Monday, 28 May 2018

COMING SOON Upstaged 2 Waiting in the Wings

Dreams can come true, but sometimes they’re nightmares.

The Von are on their way.  With a recording contract under their belt and a tour opening for a popular band, they have the world at their feet.  For those left behind, prospects are not so bright, especially with someone trying so hard to break them apart.

With the spotlight on The Von, no one sees the evil waiting in the wings until it’s too late.


For more information on the band, reviews, excerpts and much more visit their very own group and receive a Backstage Pass

Friday, 4 May 2018


One guy intent on caution. One an adrenaline junkie. Love could be one risk too many. 

March is determined to lose the numbness that accompanies a history of loss and blame. Desperate to feel something—anything—the adrenaline junkie base jumps off cliffs, soars on hang gliders, and embarks on dangerous sea-borne rescue missions. But any release he feels is fleeting, and when you play Russian roulette with fate, eventually you come crashing down.

​No matter how hard Caleb tries to forget his past, a dark shadow is always behind him. When a bizarre turn of events results in him being trapped in a sea cave, Caleb wonders how his mantra—safety at all costs—could have failed him. On the point of drowning, he’s stunned when March surfaces in the cave.

​March’s disregard for the rules saves Caleb’s life but gets March into a heap of trouble. Not least of which is the guy shivering in the boat next to him. March tries to ignore Caleb but it’s already too late. Together, they take small, awkward steps toward love. But Caleb’s past is waiting to sink in its claws…and this time, it could drag him to his death.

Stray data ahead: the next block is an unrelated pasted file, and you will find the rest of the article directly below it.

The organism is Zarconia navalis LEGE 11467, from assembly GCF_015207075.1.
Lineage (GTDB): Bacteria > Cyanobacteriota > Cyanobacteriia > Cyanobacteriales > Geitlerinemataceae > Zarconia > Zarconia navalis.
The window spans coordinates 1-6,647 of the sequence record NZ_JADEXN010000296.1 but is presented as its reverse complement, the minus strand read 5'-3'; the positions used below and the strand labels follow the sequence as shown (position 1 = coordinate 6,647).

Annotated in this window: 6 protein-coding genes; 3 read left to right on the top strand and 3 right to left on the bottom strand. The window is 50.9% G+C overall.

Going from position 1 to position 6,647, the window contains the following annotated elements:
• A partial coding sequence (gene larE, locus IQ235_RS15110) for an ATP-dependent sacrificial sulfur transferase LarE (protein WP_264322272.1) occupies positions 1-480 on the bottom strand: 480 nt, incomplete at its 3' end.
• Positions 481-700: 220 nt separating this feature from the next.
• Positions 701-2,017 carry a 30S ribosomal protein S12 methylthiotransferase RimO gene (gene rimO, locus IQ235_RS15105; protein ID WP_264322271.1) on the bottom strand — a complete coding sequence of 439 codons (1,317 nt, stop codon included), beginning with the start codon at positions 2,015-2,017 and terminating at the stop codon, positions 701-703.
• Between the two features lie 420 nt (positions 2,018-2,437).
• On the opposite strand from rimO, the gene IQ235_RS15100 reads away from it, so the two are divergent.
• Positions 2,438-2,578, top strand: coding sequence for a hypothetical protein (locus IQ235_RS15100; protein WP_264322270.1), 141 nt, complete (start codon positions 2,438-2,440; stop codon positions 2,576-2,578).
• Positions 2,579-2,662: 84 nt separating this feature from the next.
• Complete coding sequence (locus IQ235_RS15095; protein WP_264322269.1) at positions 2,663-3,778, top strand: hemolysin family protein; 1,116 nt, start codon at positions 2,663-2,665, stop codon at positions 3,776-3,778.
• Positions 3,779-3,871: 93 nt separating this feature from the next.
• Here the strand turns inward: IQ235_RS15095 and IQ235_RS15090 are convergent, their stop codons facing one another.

Warning: This book contains difficult flashbacks of child abduction and sexual violence, but also the incredible perseverance of two men who never give up on love—or each other. Bring your tissues and a heart that believes in the resilience of the human spirit.


I read this book some time ago, before I started writing reviews on a regular basis. I think there’s a difference between reading a book just for the sake of it and reading to review. Or maybe it’s just that reading for a second time releases you a little from the tension and allows you to see things you might previously have skimmed over. I know, for sure, that with my favourite books I can read and re read and always find something different.

This isn’t one of my favourite books, but it’s competing with the likes of Sir Terry Pratchett so it was never going to come out on top. Having said that, I certainly won’t be stuffing it in the back of the bookcase either. (or the bottom of the kindle, or whatever)

Caleb and March are not your usual characters, and both have big issues that come out in different ways. While March is a danger junkie, Caleb is so cautious he double thinks himself crossing the road and refuses to try to keep up with March when following him in the car. March’s lust for taking risks, however, comes in handy when he goes against direct orders from his superior on the lifeboat and jumps into the water to save Caleb from a cave.

At first, both March and Caleb are reluctant to start a relationship, for very different reasons. At first, it appears that March is stuck in the closet and reluctant to admit he’s gay. While that is generally true, he is not denying it to himself, far from it. Much of his problem comes from a deep sense of loyalty to a lover he believes is dead. Caleb, on the other hand, has no problem being out and proud, but is also mourning two deceased and one almost deceased lover.

The real problem, however, arises when Caleb begins to wonder whether his past losses may have been linked and March might be next in the chain.

Despite the darkness in Caleb’s past, he’s an utterly engaging character. He’s sweet, funny and full of life. Given his love for all things wild and dangerous, March is much more cautious on a day-to-day basis. They are so, so lovely together that despite the dangerous goings on my main edge-of-the-seat moments came from their misconceptions and misunderstandings. Being privy to their thoughts makes things both better and worse.